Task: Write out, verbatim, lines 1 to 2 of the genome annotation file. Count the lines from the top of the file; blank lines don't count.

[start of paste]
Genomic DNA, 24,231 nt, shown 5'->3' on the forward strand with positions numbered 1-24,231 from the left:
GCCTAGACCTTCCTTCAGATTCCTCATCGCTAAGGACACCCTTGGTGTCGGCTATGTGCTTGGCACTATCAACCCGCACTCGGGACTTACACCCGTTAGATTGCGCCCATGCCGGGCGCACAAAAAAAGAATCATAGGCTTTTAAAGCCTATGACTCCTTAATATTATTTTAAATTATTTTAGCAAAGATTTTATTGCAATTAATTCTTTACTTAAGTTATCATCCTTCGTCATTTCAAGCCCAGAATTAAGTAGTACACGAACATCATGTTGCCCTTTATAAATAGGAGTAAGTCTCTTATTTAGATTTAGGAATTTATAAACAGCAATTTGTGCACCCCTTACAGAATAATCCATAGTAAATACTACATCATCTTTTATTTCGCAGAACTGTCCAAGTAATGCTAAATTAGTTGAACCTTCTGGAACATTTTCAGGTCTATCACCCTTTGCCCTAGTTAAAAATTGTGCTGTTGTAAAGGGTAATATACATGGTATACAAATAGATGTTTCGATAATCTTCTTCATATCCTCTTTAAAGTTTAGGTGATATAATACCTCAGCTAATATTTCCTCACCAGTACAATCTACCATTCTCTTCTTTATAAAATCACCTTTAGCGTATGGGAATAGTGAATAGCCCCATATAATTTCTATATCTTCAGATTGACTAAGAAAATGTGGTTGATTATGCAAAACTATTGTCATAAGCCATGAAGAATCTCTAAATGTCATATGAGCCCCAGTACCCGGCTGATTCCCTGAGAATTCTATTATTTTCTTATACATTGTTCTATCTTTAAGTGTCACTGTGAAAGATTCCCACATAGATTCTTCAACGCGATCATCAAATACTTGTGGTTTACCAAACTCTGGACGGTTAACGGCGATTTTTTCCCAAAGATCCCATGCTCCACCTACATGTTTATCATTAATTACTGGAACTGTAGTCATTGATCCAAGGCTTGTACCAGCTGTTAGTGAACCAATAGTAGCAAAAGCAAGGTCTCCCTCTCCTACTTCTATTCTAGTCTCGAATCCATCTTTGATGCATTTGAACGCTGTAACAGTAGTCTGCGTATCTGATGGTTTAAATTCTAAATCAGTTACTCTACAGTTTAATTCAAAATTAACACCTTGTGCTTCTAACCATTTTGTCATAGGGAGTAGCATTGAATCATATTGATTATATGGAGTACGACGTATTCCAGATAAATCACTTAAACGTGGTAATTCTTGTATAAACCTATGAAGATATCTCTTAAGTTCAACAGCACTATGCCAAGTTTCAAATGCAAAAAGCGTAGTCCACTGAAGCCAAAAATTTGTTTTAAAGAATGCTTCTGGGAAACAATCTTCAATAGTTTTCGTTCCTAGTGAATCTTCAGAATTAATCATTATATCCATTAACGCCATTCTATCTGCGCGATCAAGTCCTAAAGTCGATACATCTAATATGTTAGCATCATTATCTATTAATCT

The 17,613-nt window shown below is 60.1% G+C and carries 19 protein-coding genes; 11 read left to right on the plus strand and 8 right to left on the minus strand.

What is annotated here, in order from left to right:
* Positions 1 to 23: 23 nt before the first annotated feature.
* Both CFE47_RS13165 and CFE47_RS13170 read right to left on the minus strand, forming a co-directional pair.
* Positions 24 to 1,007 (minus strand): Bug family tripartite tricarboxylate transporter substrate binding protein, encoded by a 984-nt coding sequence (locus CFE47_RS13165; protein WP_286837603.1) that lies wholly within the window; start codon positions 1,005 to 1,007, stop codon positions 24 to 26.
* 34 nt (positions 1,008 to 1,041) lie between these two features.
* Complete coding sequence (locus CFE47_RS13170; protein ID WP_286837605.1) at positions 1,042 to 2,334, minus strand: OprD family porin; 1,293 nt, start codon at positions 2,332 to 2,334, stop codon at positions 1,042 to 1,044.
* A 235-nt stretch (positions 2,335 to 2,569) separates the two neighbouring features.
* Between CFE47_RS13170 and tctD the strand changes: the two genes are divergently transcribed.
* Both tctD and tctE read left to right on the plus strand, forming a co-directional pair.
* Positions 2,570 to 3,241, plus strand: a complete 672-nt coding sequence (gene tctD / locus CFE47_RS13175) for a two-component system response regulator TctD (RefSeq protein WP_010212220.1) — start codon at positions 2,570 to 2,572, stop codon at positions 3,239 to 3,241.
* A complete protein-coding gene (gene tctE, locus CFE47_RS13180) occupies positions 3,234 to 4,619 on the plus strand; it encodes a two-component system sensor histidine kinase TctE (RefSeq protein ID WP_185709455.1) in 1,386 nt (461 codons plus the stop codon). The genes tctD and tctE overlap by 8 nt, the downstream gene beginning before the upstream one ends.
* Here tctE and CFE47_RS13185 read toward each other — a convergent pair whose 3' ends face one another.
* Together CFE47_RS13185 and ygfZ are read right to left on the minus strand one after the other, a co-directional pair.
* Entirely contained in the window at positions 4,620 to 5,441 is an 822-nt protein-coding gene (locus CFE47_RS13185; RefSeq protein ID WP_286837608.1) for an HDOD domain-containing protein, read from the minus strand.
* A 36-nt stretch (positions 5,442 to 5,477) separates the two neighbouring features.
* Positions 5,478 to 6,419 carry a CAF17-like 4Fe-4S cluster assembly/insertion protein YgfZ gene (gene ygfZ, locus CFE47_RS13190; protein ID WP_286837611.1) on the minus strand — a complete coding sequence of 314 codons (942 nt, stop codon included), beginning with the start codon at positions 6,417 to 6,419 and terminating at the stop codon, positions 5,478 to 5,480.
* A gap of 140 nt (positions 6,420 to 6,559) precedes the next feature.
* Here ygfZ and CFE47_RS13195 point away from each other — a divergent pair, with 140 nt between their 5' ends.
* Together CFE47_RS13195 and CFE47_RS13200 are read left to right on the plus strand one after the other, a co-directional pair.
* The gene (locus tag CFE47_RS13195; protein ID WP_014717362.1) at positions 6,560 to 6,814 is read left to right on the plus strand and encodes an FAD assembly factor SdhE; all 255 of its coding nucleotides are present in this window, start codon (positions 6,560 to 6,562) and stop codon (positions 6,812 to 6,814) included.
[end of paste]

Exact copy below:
Genomic DNA, 24,231 nt, shown 5'->3' on the forward strand with positions numbered 1-24,231 from the left:
GCCTAGACCTTCCTTCAGATTCCTCATCGCTAAGGACACCCTTGGTGTCGGCTATGTGCTTGGCACTATCAACCCGCACTCGGGACTTACACCCGTTAGATTGCGCCCATGCCGGGCGCACAAAAAAAGAATCATAGGCTTTTAAAGCCTATGACTCCTTAATATTATTTTAAATTATTTTAGCAAAGATTTTATTGCAATTAATTCTTTACTTAAGTTATCATCCTTCGTCATTTCAAGCCCAGAATTAAGTAGTACACGAACATCATGTTGCCCTTTATAAATAGGAGTAAGTCTCTTATTTAGATTTAGGAATTTATAAACAGCAATTTGTGCACCCCTTACAGAATAATCCATAGTAAATACTACATCATCTTTTATTTCGCAGAACTGTCCAAGTAATGCTAAATTAGTTGAACCTTCTGGAACATTTTCAGGTCTATCACCCTTTGCCCTAGTTAAAAATTGTGCTGTTGTAAAGGGTAATATACATGGTATACAAATAGATGTTTCGATAATCTTCTTCATATCCTCTTTAAAGTTTAGGTGATATAATACCTCAGCTAATATTTCCTCACCAGTACAATCTACCATTCTCTTCTTTATAAAATCACCTTTAGCGTATGGGAATAGTGAATAGCCCCATATAATTTCTATATCTTCAGATTGACTAAGAAAATGTGGTTGATTATGCAAAACTATTGTCATAAGCCATGAAGAATCTCTAAATGTCATATGAGCCCCAGTACCCGGCTGATTCCCTGAGAATTCTATTATTTTCTTATACATTGTTCTATCTTTAAGTGTCACTGTGAAAGATTCCCACATAGATTCTTCAACGCGATCATCAAATACTTGTGGTTTACCAAACTCTGGACGGTTAACGGCGATTTTTTCCCAAAGATCCCATGCTCCACCTACATGTTTATCATTAATTACTGGAACTGTAGTCATTGATCCAAGGCTTGTACCAGCTGTTAGTGAACCAATAGTAGCAAAAGCAAGGTCTCCCTCTCCTACTTCTATTCTAGTCTCGAATCCATCTTTGATGCATTTGAACGCTGTAACAGTAGTCTGCGTATCTGATGGTTTAAATTCTAAATCAGTTACTCTACAGTTTAATTCAAAATTAACACCTTGTGCTTCTAACCATTTTGTCATAGGGAGTAGCATTGAATCATATTGATTATATGGAGTACGACGTATTCCAGATAAATCACTTAAACGTGGTAATTCTTGTATAAACCTATGAAGATATCTCTTAAGTTCAACAGCACTATGCCAAGTTTCAAATGCAAAAAGCGTAGTCCACTGAAGCCAAAAATTTGTTTTAAAGAATGCTTCTGGGAAACAATCTTCAATAGTTTTCGTTCCTAGTGAATCTTCAGAATTAATCATTATATCCATTAACGCCATTCTATCTGCGCGATCAAGTCCTAAAGTCGATACATCTAATATGTTAGCATCATTATCTATTAATCT